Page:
I'm new to stack exchange. Is the appropriate way to do that to edit my initial question? That's what I've done. –  yossarian Jul 23 '10 at 13:42
    
Are you adding fats and flavourings together or just the flavourings? The fats are need to 'carry' the flavourings. –  Ian Turner Jul 23 '10 at 13:57
    
I've done both together. –  yossarian Jul 24 '10 at 17:39
    
One way to think about this isn't that the flavors are concentrated (i.e. reducing a stock concentrates the flavor by reducing the water content) but it makes more flavor available to the meat as it cooks since it's in constant contact (preferably under pressure) in the bag while it cooks at a precise temp. –  Brendan Jan 29 '13 at 20:51
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8 Answers 8

Sous vide not only keeps the proteins (main component) at a lower temperature, but also the spices/oils/flavorings. Heat helps release the taste and aroma of all the ingredients, and the sous vide might not be hot enough to do that.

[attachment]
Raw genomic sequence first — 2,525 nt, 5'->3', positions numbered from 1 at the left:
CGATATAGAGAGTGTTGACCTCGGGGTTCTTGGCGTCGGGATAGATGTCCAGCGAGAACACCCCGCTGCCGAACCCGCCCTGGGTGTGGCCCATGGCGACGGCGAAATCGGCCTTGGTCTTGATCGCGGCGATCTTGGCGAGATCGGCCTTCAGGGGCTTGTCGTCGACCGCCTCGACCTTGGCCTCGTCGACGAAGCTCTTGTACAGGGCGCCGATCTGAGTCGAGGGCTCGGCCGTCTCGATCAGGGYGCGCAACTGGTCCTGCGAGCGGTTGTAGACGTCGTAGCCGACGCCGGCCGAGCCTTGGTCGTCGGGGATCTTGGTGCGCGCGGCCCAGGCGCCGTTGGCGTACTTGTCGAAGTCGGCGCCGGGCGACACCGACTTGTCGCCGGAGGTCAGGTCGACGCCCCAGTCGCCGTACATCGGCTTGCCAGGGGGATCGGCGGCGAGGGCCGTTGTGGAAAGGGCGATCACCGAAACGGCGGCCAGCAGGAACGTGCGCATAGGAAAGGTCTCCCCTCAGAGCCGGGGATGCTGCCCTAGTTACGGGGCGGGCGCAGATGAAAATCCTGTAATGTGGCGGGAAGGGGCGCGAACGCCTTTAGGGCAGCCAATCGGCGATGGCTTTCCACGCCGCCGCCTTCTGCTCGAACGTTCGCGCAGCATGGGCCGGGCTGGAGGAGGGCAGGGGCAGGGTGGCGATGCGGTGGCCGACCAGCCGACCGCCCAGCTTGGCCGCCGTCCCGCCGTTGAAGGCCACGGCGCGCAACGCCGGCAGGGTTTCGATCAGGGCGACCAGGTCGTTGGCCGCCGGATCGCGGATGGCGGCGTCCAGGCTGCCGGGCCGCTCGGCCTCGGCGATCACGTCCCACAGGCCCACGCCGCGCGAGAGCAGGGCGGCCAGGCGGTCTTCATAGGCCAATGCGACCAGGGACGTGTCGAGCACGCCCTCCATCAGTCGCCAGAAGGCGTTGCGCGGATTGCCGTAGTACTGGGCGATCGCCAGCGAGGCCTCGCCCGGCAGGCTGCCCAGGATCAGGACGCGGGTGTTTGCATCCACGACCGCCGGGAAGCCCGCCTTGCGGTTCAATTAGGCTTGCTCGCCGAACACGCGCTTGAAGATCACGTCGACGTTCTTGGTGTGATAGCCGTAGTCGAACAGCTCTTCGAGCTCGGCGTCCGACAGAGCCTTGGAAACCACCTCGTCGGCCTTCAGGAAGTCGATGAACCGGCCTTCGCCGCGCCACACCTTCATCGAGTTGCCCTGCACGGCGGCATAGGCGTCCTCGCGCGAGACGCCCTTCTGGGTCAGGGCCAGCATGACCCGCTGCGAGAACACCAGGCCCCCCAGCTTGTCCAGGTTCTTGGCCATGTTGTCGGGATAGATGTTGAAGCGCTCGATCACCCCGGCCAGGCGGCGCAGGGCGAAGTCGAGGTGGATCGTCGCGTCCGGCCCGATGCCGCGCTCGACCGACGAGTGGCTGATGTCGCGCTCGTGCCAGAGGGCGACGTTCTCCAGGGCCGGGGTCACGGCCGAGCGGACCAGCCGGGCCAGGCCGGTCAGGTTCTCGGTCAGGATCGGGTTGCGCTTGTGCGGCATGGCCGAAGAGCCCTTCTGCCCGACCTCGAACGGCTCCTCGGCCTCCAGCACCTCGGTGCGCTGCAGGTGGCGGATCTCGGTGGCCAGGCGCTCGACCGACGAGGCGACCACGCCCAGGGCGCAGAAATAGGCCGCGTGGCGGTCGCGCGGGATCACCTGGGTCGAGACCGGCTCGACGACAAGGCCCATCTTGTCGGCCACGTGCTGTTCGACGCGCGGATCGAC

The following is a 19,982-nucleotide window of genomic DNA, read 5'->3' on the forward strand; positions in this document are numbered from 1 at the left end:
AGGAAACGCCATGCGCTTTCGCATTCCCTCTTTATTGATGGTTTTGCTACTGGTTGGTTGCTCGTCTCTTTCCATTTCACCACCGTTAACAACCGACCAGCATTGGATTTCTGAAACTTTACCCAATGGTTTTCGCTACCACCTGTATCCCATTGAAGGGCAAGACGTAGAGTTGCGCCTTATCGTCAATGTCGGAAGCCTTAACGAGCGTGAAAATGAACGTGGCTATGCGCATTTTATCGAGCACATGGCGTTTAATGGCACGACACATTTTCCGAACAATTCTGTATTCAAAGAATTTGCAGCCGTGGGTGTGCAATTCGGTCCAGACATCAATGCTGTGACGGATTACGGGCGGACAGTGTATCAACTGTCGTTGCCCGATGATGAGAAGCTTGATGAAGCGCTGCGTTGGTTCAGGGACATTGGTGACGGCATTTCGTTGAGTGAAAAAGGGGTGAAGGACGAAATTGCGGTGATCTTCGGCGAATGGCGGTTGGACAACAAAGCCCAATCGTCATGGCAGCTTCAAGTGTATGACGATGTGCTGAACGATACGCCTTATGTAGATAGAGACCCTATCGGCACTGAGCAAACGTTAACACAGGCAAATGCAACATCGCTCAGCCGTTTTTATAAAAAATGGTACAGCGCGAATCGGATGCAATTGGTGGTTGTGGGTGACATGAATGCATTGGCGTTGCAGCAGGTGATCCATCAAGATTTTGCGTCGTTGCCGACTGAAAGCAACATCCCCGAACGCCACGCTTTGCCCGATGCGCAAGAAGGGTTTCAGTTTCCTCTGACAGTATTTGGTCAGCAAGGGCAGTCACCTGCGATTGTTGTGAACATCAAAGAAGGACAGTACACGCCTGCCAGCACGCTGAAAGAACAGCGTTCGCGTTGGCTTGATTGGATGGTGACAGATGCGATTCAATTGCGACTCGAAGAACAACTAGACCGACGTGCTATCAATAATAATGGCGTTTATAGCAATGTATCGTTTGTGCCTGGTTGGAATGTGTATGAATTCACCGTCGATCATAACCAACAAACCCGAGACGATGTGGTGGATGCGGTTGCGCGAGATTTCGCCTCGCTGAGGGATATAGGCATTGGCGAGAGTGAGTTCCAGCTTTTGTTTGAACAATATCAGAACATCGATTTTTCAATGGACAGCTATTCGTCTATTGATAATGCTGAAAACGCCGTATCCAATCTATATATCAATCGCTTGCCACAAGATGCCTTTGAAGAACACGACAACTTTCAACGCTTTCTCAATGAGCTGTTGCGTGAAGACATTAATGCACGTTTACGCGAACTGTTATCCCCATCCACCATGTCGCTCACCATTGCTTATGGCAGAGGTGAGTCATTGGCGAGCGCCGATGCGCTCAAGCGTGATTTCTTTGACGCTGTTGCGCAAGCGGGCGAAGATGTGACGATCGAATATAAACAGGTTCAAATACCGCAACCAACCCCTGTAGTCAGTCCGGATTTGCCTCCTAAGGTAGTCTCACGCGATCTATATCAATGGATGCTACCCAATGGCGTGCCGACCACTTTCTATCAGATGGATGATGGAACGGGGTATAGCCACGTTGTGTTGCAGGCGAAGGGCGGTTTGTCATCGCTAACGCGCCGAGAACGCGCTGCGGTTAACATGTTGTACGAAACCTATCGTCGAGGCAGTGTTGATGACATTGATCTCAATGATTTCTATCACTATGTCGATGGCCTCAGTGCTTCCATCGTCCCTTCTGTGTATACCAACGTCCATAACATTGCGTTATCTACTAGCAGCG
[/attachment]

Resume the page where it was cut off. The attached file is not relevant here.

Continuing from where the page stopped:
So, while it kind of kills the simplicity, you could always sautee the seasonings in oil before adding them to the sous vide bag (not until cooler though). Or just keep them separate and recombine for serving. Sous vide itself (not the vacuum part) is mainly for maintaining/achieving a controlled internal temperature, and skilled cooks don't only sous vide a dish; they might sous vide and then finish under a broiler for texture, or with a torch. If the sauce isn't working inside the bag, make it work outside the bag.

Alternately, put the ingredients in the bag the day before, and let them marinate overnight in the fridge. The vacuum action is essentially just a speeded up marinade, so this should do the same.

Also, make sure you're using enough (but not too much) SALT.